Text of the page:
URD may extend duration 10 years

The Dallas Urban Renewal District has helped start numerous improvement projects.

Photo by Jolene Guzman
The Dallas Urban Renewal District has helped start numerous improvement projects.



DALLAS — The Dallas Urban Renewal District may extend the duration of its district, possibly another 10 or more years.

On Nov. 6, the Dallas Urban Renewal agency board and advisory council met with consultant Elaine Howard to review options.

The current district plan was created in 2004 and limits the window to start projects or take on debt to 20 years. Howard said not all urban renewal districts have a duration limit.

“That is one of the things that we were looking at in terms of this analysis of your plan, where are you and is that really the duration provision you want to keep in your plan,” she said. “The Oregon revised statute that governs urban renewal does not require duration provisions.”

She said what governs the duration of most plans is “maximum indebtedness,” the total amount of money the district can spend on projects and programs.

That amount is set in the plan.

The district would continue to collect incremental taxes until 2033, but 2024 is the latest it could issue debt or begin projects.

Under the current plan, the district could complete another $1.8 million in projects, bringing the total used to $5.1 million.

That is short of the project maximum amount of funding of a little more than $9 million “maximum indebtedness” in the district plan. Maximum indebtedness is the limit of what can be collected and spent while the district is active. That figure is set when the plan is approved.

In 2010, the district had a fiscal analysis completed that revealed the district is well short of collecting that much money in the time allotted. A few circumstances account for that, including the recession that began about four years after the district formed and an error that added a tax-exempt building project into expected revenue, district officials said.

After the analysis, the district considered an expansion to district map to collect more incremental taxes, but decided against that, Howard said.

“Here we are in 2017 and we’re in a similar problem, where the actual growth in revenues aren’t where the district was projected to be at this point in time,” Howard said.

Howard presented the agency board and it advisory committee with three options: Do nothing, add 10 years or add 20 years.

Moving the deadline out 10 years allows the district to get closer to its maximum indebtedness, using $7.8 million, with the last projects starting by 2034 and taxes collected until 2041. The agency could add another $1.5 million in project funding compared to doing nothing.

The downside to that is the district would collect incremental property tax increases — the tax increase since the district formed – for a longer time. That syphons off revenue from other districts — the Dallas School District, Polk County and the city of Dallas, Howard said.

“That’s a longer time that all the taxing districts forgo that increase in revenue in your area, including the city,” she said. “It’s always important to remember that you are one of those taxing districts.”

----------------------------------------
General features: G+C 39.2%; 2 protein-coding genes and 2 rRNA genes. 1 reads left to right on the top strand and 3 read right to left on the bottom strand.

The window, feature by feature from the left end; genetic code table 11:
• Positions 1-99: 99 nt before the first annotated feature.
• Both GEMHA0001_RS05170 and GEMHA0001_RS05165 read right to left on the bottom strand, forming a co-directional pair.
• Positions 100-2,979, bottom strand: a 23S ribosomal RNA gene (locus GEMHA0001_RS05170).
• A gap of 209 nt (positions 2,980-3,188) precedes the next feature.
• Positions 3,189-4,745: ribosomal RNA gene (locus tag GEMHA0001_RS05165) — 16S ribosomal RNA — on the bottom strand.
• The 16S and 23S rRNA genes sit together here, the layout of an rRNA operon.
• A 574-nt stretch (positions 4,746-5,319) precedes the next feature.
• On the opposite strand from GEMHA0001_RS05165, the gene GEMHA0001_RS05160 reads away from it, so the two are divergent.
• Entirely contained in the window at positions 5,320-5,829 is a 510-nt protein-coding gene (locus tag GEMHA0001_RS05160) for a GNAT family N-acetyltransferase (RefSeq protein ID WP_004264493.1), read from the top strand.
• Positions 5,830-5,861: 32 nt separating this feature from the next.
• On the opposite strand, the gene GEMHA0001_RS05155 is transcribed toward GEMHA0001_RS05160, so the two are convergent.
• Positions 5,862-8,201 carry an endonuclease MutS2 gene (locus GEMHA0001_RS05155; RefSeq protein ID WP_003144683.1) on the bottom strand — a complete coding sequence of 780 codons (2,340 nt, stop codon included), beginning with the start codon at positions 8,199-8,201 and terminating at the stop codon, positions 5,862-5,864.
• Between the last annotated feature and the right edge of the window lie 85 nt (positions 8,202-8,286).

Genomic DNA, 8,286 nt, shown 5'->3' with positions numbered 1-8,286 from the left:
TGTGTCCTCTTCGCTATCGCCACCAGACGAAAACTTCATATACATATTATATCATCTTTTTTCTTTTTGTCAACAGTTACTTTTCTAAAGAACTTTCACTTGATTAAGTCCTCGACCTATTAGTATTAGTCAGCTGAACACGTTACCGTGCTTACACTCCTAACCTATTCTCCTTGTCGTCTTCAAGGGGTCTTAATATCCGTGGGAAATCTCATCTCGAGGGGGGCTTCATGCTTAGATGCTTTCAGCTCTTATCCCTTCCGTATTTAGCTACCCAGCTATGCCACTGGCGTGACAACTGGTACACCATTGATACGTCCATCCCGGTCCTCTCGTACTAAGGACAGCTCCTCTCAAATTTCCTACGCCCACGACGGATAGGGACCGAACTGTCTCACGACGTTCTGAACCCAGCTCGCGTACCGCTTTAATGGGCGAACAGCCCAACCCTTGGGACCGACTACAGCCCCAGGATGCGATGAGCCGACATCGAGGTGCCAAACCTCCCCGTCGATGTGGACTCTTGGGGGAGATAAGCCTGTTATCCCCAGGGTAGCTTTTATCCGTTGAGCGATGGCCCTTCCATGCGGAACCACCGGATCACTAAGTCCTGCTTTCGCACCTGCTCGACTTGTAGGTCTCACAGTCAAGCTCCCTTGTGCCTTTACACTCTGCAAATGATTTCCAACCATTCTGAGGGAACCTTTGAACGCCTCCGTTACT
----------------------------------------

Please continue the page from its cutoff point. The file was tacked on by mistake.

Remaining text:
Going with the 20-year option, the district would add $3.3 million for projects. Tax collections would continue until 2044. Howard advised against the 20-year option because it would involve an increase in the district’s maximum indebtedness, a substantial change to the plan, requiring the same process as approving the original plan.

“The bottom line is if you don’t do something, you are never going to do the amount of projects you really wanted to in your downtown,” Howard said. “That is just simply because the growth rate hasn’t not been what it was originally projected to be.”

Community Development Director Jason Locke said adding more time to the plan opens the door to wide variety of projects — from improving the “streetscape” on the 500 to 700 blocks of Main Street to helping renovate the interior of buildings for housing or commercial use.

He said finishing Main Street through downtown will be a substantial expense, perhaps topping $1 million.

“Part of this issue, too, is our ability to be able to bond for these dollars over a certain time horizon. You can only service so much debt at one time,” Locke said. “It becomes a practical issue as well as a duration issue. The maximum indebtedness is still there. You can’t exceed that $9 million amount, but you can look at how much closer you get to being able to utilize that maximum under that 10-year duration (extension).”

Director Jackie Lawson, also a Dallas city councilor as the council serves as the agency board, asked Howard to calculate the number of years required for the district to collect the maximum indebtedness and present that to the agency as a fourth option.

City Manager Ron Foggin said the next steps in the process would be for Howard outline the amendment for the district advisory committee to review. The committee will make a recommendation for the agency board of directors — and if approved, it will go the city council for final approval.

Howard said though it’s not required for a council-approved amendment, that the district should notify the public and the taxing districts affected by the change.

“As a good partner in your community, checking in with them and letting them know what you are thinking and running it past them is a step that we think is really important,” she said.



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